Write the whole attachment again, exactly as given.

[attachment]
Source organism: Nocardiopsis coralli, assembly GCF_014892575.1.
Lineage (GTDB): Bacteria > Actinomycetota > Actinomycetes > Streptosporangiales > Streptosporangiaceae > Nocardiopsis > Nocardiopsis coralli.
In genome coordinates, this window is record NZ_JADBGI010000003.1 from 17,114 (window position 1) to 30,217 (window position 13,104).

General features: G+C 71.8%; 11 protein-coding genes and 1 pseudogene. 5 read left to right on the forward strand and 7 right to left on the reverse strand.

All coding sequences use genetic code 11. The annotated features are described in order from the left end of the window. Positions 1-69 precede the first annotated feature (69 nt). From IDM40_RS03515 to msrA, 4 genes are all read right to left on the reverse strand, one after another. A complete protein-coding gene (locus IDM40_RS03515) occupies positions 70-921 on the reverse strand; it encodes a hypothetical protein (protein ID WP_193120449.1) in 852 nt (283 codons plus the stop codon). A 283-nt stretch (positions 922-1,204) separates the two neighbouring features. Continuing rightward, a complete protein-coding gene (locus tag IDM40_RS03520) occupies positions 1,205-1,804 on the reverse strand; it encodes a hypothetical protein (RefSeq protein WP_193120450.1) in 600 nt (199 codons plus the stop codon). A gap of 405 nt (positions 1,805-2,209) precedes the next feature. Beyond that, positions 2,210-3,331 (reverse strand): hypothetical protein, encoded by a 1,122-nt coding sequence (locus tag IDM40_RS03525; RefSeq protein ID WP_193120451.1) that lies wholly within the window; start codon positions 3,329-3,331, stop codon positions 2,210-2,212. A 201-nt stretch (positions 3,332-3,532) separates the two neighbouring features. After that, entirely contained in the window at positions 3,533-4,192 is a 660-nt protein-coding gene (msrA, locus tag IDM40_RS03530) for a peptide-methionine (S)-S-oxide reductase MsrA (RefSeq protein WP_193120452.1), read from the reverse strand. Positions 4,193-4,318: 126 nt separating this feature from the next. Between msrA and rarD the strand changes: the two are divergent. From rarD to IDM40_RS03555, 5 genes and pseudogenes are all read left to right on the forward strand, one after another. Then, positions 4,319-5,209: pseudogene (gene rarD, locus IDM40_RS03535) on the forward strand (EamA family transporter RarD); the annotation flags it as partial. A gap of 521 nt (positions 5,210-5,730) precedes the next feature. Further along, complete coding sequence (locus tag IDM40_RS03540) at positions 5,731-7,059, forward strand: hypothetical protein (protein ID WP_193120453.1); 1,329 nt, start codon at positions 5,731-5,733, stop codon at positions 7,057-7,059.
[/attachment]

Source organism: Nocardiopsis coralli, assembly GCF_014892575.1.
Lineage (GTDB): Bacteria > Actinomycetota > Actinomycetes > Streptosporangiales > Streptosporangiaceae > Nocardiopsis > Nocardiopsis coralli.
In genome coordinates, this window is record NZ_JADBGI010000003.1 from 17,114 (window position 1) to 30,217 (window position 13,104).

General features: G+C 71.8%; 11 protein-coding genes and 1 pseudogene. 5 read left to right on the forward strand and 7 right to left on the reverse strand.

All coding sequences use genetic code 11. The annotated features are described in order from the left end of the window. Positions 1-69 precede the first annotated feature (69 nt). From IDM40_RS03515 to msrA, 4 genes are all read right to left on the reverse strand, one after another. A complete protein-coding gene (locus IDM40_RS03515) occupies positions 70-921 on the reverse strand; it encodes a hypothetical protein (protein ID WP_193120449.1) in 852 nt (283 codons plus the stop codon). A 283-nt stretch (positions 922-1,204) separates the two neighbouring features. Continuing rightward, a complete protein-coding gene (locus tag IDM40_RS03520) occupies positions 1,205-1,804 on the reverse strand; it encodes a hypothetical protein (RefSeq protein WP_193120450.1) in 600 nt (199 codons plus the stop codon). A gap of 405 nt (positions 1,805-2,209) precedes the next feature. Beyond that, positions 2,210-3,331 (reverse strand): hypothetical protein, encoded by a 1,122-nt coding sequence (locus tag IDM40_RS03525; RefSeq protein ID WP_193120451.1) that lies wholly within the window; start codon positions 3,329-3,331, stop codon positions 2,210-2,212. A 201-nt stretch (positions 3,332-3,532) separates the two neighbouring features. After that, entirely contained in the window at positions 3,533-4,192 is a 660-nt protein-coding gene (msrA, locus tag IDM40_RS03530) for a peptide-methionine (S)-S-oxide reductase MsrA (RefSeq protein WP_193120452.1), read from the reverse strand. Positions 4,193-4,318: 126 nt separating this feature from the next. Between msrA and rarD the strand changes: the two are divergent. From rarD to IDM40_RS03555, 5 genes and pseudogenes are all read left to right on the forward strand, one after another. Then, positions 4,319-5,209: pseudogene (gene rarD, locus IDM40_RS03535) on the forward strand (EamA family transporter RarD); the annotation flags it as partial. A gap of 521 nt (positions 5,210-5,730) precedes the next feature. Further along, complete coding sequence (locus tag IDM40_RS03540) at positions 5,731-7,059, forward strand: hypothetical protein (protein ID WP_193120453.1); 1,329 nt, start codon at positions 5,731-5,733, stop codon at positions 7,057-7,059.